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A New Life for Arab Rationalism
By Elie Chalala
Nassif Nassar has a long-term research project and his latest book, titled “Al Zaat wa al-Hudur, Bahith fi Mabade’ al-Woujoud al-Tarikhi” (The Self and Existence: a Study in the Principles of Historical Existence), and published in Beirut by Dar al-Talia (2008), is the next step in this endeavor. In it, he characterizes Man, as the free and sovereign maker of his own social and political life, a depiction that has been routingly impunged by all types of of deterministic theories.
Nassar’s project goes back to the 1960s -- to "Nahou Mujtamah Jadid" (Towards a New Society) -- and as he mentions in the book’s introduction, it is a continuation of a philosophical inquiry developed in two other previous books, "Mantiq al-Sulta" (The Logic of Power), and "Bab al-Huriyya" (Freedom’s Door).
To be sure, the crisis of rational and liberal theories is both political and intellectual, and more evident since the 1967 War and the 1979 Iranian Revolution. Nassar’s most recent work is a philosophical inquiry (and a difficult read for the non-specialist) that sets attention on Arab liberal and rational thought. This type of thinking has been marginalized, besieged, excluded, and threatened, according to Karam al-Helou’s review of Nassar’s book in Al Hayat newspaper. Thus Nassar, also in al-Helou’s opinion, has stood steadfast in the face of an onslaught of ideological challenges to his commitment to secular and rational thought.
Nassar insists that individual and human consciousness forms the basis of our existence, determining past, present, and future values. Since ideas like these fall clearly under the umbrella of secular idealism and rational-liberal traditions, Nassar’s goal is to re-introduce these traditions into contemporary Arab thought.
In fact, Arab liberals need all the help they can get nowadays. They have been on the defensive for quite some time -- more so since the 2003 U.S. invasion of Iraq. They suffer from “guilt by association.” Since the dominant ideology of the West has been liberalism, and since Western powers have been at war with the Arab and Muslim world (both directly and indirectly), liberal ideas have tended to be viewed as apologia for Western interests, and, on the extreme side, as indications of support for American policies in the Middle East.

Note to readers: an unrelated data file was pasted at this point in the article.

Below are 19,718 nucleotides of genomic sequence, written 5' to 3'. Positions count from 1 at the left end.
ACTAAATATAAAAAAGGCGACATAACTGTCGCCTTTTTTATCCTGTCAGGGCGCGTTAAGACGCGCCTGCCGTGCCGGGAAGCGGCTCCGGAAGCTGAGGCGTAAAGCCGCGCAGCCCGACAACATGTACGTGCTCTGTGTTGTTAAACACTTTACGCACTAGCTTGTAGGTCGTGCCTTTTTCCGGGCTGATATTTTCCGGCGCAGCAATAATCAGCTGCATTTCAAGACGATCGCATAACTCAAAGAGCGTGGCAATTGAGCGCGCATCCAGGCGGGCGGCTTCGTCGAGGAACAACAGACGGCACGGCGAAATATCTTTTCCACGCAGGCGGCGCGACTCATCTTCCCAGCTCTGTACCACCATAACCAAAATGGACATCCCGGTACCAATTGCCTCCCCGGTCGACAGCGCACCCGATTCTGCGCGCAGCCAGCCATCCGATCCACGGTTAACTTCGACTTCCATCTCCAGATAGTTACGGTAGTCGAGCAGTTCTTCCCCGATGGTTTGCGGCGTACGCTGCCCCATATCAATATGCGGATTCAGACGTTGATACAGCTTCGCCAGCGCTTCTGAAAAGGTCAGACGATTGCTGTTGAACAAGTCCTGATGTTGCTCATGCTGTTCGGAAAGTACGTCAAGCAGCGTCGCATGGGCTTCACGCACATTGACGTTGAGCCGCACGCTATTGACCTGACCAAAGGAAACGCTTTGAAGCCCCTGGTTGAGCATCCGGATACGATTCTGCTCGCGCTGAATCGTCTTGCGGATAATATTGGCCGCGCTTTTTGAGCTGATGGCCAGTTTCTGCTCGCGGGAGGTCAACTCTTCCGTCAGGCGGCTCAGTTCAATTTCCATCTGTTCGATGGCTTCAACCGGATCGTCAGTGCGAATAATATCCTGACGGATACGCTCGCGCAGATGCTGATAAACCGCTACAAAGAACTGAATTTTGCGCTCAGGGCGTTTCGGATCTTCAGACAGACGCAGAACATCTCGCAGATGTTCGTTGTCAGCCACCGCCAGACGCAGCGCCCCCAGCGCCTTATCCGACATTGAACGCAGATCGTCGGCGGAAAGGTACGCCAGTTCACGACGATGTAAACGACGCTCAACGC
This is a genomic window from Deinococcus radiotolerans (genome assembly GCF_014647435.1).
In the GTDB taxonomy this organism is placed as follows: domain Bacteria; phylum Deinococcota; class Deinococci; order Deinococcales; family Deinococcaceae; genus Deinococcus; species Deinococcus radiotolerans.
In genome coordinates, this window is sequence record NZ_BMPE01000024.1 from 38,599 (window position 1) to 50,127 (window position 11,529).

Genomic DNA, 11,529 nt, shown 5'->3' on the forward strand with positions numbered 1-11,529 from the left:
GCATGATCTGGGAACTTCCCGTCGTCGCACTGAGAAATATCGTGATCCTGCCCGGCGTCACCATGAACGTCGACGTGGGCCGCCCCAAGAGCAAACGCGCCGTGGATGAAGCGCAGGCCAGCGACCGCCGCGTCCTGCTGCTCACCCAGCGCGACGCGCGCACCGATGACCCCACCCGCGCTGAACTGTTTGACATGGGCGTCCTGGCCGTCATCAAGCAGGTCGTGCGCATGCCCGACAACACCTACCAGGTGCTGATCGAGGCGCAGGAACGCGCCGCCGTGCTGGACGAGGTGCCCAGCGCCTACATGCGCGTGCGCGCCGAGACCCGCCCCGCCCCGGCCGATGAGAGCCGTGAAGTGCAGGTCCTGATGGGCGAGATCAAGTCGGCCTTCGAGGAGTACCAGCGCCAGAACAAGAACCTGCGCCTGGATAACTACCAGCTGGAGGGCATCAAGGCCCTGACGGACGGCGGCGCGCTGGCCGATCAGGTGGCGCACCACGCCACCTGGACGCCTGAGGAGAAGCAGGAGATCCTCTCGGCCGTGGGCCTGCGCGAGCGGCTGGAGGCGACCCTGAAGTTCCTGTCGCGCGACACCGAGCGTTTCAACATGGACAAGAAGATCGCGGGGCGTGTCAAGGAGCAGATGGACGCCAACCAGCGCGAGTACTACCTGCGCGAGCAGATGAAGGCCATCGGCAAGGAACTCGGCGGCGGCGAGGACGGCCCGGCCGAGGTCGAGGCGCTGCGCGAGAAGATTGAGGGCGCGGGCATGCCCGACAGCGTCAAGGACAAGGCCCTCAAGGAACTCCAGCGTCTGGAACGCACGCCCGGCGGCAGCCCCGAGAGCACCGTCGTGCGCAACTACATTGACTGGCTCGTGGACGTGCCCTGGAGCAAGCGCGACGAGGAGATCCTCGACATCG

Nassar is not defending Arab liberals, but is instead advancing principles that might nourish their thinking in the Arab world. His project may be even more ambitious than that, if we listen to al-Helou. Although there is some disconnect between the ideas of the Nahda intellectuals of mid 19th to early 20th to centuries and those writing today, Nassar’s contribution is considered as important as of his precursors. When scholars search for traces of rationality in Arab discourse, they immediately turn to the age of Nahda, a legacy to which Nassar is linked. Nassar’s book, according to al-Helou, is a contribution to the open battle for Arab rationality since the age of Nahda. Al-Helou goes even further by saying that Nassar insists on challenging the position that denies the existence of authentic Arab philosophical thought, concluding that the Arab reader could now undertake “The Self and Existence: a Study in the Principles of Historical Existence” alongside Sartre’s “Being and Nothingness” without any a sense of one being inferior or subordinate to the other.
In his own introduction, Nassar writes that the book’s seven parts and 28 chapters all focus on one question: What does it mean that man makes himself? According to him, this key quandary invites a host of others that pertain to man's consciousness.
Man in control of his destiny and history is a constant theme that is highlighted by Nassar’s publisher. The book cover states: “This book raises a radical question which tries to examine it in a method that is as radical: What does it mean that man makes himself and history?” Given the popularity of religious books in the Arab world, the evidence of which is found at one book fair after the other, this book could not have been more timely.
This essay appears in Al Jadid, Vol. 15, no. 61 (2009)
Copyright (c) 2009 by Al Jadid